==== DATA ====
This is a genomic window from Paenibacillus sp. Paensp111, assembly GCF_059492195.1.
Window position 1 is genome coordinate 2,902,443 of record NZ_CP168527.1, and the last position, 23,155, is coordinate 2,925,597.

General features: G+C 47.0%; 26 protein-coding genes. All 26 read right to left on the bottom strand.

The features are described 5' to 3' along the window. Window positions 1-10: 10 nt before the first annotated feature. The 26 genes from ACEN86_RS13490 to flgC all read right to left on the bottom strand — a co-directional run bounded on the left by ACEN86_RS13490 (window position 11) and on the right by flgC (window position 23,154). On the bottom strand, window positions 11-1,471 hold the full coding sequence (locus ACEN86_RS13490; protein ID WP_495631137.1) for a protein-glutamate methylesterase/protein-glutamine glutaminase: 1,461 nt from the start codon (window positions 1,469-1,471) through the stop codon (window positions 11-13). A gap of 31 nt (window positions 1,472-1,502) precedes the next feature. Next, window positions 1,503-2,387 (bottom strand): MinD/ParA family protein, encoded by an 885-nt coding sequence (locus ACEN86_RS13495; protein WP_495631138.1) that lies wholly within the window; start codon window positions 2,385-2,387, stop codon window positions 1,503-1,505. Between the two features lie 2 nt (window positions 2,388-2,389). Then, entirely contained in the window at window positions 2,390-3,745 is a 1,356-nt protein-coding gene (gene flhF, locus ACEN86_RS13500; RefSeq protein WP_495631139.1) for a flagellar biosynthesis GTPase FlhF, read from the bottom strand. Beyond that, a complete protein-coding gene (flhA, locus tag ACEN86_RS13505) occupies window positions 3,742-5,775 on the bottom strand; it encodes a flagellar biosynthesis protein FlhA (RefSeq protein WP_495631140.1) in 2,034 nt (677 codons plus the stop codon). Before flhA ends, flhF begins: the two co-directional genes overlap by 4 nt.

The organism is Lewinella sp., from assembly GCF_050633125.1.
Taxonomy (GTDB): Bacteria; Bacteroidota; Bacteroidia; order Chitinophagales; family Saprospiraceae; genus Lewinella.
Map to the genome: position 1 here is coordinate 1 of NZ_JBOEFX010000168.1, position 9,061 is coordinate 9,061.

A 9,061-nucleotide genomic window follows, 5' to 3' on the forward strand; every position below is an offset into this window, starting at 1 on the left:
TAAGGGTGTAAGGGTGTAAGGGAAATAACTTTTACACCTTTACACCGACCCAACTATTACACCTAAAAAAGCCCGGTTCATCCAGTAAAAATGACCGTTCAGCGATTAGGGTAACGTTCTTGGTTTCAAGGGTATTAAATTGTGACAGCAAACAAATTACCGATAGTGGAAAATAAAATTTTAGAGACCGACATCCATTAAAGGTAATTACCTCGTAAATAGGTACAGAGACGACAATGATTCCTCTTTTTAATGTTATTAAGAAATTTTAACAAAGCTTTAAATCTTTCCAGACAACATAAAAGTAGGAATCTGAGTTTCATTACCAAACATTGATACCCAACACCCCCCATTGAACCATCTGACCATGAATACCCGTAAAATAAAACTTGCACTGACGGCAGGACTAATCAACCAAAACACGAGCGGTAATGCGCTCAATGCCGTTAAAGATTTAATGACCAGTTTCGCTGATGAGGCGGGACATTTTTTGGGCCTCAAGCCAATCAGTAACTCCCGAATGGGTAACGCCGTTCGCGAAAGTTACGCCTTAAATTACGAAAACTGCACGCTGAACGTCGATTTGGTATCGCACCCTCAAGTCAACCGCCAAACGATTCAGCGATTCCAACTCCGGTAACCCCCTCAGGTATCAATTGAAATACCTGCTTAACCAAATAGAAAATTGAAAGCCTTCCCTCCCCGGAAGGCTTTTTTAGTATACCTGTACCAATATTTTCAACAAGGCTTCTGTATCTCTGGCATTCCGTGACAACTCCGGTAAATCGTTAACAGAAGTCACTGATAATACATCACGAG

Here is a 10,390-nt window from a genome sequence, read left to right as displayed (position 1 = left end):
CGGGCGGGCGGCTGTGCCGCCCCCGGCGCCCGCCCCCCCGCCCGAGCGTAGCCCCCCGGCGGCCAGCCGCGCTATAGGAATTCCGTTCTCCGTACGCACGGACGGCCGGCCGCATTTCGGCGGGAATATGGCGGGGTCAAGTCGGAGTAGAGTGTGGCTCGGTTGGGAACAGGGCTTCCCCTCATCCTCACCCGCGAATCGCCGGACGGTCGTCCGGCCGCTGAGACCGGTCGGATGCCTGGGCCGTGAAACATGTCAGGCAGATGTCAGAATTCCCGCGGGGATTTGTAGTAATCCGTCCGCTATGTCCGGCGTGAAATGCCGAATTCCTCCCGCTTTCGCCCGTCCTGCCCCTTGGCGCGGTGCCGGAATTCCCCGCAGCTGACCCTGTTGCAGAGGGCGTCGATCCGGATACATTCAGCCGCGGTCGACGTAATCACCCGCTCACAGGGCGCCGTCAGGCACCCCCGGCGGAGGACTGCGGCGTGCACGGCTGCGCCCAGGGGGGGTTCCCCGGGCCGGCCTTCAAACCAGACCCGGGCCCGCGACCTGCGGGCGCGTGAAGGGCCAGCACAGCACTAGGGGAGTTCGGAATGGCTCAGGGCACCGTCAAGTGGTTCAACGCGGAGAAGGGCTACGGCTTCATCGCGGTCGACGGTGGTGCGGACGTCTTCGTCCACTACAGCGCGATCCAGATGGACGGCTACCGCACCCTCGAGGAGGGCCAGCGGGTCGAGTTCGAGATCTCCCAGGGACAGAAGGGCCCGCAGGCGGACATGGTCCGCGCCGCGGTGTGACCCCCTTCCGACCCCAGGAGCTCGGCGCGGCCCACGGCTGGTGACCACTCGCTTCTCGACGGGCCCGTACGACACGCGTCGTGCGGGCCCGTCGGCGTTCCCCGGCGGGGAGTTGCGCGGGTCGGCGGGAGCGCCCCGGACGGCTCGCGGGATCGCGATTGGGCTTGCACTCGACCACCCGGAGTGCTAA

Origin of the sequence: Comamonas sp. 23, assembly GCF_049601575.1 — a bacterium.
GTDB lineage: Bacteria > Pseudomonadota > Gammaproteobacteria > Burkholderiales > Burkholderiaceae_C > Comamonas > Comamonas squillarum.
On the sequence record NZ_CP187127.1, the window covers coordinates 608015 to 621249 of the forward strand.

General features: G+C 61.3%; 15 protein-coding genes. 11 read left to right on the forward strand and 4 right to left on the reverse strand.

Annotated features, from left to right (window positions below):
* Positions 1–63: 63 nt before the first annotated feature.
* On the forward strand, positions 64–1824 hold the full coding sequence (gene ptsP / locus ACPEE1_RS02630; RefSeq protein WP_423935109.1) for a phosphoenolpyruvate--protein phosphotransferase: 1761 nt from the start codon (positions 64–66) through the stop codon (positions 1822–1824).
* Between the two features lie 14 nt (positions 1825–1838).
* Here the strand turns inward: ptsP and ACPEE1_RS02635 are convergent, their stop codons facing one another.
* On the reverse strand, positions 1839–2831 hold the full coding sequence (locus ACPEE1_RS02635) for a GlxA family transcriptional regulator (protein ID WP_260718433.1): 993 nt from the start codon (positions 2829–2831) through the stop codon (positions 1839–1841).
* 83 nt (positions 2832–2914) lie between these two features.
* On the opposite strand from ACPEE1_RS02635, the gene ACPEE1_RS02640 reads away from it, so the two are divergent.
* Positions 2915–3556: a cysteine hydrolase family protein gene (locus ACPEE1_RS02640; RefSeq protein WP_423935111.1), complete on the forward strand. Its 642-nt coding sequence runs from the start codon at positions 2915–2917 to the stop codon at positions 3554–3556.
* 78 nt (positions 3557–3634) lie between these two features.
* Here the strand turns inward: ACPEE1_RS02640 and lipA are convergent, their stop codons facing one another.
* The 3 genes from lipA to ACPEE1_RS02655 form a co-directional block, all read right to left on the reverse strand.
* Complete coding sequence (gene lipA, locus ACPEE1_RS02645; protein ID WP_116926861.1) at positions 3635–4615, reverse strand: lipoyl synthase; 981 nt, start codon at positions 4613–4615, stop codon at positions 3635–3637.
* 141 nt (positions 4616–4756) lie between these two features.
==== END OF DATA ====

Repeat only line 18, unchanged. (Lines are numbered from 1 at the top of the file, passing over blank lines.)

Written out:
* On the forward strand, positions 64–1824 hold the full coding sequence (gene ptsP / locus ACPEE1_RS02630; RefSeq protein WP_423935109.1) for a phosphoenolpyruvate--protein phosphotransferase: 1761 nt from the start codon (positions 64–66) through the stop codon (positions 1822–1824).